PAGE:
The News Wheel

Rumors Emerge of a Possible FCA/Hyundai Merger

Decrease Font Size Increase Font Size Text Size Print This Page

If the two companies were indeed to combine, they would become the largest automaker in the world

2018 Hyundai Sonata Sedan model overview car specs information front grille

Could Hyundai be the interested party that FCA has been searching for?

The quest undertaken by Fiat Chrysler’s CEO Sergio Marchionne to find another automaker for FCA to merge with is one that has been full of twists and turns. In the most recent development, several Chinese automakers expressed their interest in a possible deal with FCA, but things fell apart when it became apparent that the companies were only interested in purchasing the Jeep brand.

Still, after countless rejections from GM and other automakers, the latest round of rumors hint at a merger with an unlikely, yet stragic source: Hyundai.

Late last week, reports from the South Korean press seemed to indicated that Hyundai was investigating a possible merger with FCA. Said reports eventually made their way up the rumor mill to several American media sites and sources.

If Hyundai and FCA were indeed to merge, it would make their combined company the single largest auto manufacturer in the world. Last year, FCA and Hyundai together sold a total of 11.5 million vehicles, more than the 10.3 million vehicles sold by Volkswagen, currently the largest auto manufacturer globally.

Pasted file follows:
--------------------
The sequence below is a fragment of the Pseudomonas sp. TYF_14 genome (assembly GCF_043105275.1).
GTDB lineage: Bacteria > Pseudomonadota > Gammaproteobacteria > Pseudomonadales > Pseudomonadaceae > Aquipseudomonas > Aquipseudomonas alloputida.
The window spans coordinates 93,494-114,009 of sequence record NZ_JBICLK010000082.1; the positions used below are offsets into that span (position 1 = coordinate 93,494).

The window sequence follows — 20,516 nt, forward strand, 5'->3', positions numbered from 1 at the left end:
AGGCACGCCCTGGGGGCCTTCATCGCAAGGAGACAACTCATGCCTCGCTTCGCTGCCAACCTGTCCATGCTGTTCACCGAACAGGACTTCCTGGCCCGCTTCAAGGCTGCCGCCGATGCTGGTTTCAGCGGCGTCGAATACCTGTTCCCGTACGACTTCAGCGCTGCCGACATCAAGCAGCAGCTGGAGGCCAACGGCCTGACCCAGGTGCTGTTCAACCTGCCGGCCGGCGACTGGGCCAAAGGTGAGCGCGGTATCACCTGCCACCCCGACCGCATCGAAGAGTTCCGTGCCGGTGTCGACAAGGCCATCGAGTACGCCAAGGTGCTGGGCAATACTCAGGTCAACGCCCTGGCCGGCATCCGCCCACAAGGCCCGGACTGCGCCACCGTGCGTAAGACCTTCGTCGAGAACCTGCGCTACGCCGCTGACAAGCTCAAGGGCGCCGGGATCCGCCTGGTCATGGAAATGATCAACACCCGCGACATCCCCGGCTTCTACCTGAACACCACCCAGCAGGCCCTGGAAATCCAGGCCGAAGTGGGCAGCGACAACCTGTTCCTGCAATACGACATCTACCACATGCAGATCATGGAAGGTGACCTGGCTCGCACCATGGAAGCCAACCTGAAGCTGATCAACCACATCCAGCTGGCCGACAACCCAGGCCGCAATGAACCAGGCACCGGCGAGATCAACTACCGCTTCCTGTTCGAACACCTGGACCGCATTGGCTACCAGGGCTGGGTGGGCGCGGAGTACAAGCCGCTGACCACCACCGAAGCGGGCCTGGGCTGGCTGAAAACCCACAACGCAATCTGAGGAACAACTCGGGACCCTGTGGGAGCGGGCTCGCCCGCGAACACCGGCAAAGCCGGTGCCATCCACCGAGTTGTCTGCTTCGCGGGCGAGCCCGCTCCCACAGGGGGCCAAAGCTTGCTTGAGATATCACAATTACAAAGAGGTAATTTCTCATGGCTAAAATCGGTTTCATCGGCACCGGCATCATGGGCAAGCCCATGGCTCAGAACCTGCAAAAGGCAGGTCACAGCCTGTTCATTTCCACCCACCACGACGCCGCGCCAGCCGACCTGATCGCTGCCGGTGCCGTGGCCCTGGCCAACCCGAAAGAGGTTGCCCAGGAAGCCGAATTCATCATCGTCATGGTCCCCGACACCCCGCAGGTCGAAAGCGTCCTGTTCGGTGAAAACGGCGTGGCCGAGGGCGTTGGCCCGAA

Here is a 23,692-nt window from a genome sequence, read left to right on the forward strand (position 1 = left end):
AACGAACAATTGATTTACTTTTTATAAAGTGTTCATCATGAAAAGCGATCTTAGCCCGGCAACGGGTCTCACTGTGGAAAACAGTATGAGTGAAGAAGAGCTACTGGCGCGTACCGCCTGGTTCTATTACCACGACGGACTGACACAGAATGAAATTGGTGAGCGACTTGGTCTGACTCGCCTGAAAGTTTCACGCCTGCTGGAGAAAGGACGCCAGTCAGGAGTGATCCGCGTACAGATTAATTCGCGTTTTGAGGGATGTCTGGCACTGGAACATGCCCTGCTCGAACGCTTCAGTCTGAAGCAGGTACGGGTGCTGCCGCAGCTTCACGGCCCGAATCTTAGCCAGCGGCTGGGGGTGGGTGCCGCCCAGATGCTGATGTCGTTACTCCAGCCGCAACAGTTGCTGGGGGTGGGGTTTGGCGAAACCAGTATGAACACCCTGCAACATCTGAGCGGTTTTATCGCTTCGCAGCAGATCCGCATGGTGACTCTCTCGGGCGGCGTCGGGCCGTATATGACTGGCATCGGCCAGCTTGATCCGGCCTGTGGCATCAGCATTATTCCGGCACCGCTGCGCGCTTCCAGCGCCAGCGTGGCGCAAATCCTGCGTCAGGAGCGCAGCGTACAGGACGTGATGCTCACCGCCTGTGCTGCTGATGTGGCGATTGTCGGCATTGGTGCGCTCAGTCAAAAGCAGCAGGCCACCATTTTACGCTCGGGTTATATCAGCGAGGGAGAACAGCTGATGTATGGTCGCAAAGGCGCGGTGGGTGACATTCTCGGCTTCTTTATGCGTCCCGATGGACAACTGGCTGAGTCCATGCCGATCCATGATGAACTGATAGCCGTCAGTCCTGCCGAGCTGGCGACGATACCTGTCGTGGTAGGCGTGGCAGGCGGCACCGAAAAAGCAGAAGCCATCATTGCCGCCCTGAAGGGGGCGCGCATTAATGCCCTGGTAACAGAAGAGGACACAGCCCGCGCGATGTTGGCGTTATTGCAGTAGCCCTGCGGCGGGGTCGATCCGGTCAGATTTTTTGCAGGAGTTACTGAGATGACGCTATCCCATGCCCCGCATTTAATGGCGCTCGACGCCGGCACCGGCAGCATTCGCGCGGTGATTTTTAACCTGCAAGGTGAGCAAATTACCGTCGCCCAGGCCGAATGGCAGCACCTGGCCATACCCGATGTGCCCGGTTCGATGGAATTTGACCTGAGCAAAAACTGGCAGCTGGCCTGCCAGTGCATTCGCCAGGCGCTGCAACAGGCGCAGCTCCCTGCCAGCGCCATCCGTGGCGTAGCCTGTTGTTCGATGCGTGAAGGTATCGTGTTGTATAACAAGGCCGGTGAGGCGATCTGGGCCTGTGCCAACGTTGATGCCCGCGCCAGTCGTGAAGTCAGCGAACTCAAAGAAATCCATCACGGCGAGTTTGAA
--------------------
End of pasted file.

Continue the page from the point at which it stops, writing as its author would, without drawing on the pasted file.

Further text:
2016 Dodge Dart Headlights

With the elimination of the Dodge Dart and Chrysler 200, FCA is lacking a strong lineup of passenger sedans

While a merger of this size would be unprecedented in the modern automotive age, it does produce benefits for both FCA and Hyundai. While FCA’s lineup is full of utility vehicles, it is currently lacking in sedans and small cars.

The situation is the opposite for Hyundai, which has plenty of passenger sedans to choose from, but only a small, yet healthy selection of crossovers and SUVs. The current brands belonging to both companies would do a good job complementing one another, after, of course, the elimination of redundant models.

A merger would also help FCA with its march toward new vehicle technologies. While other automakers, including Hyundai, have established plans in place for electric vehicles and vehicle autonomy, FCA has fallen a bit behind in this area.

Right now, everything is pretty much just speculation, with no confirmation from either FCA or Hyundai. Still, if a merger between the two does come to fruition in the near future, then other automotive brands might soon be facing vehicle-based juggernaut on the business battlefield.

News Source: The Drive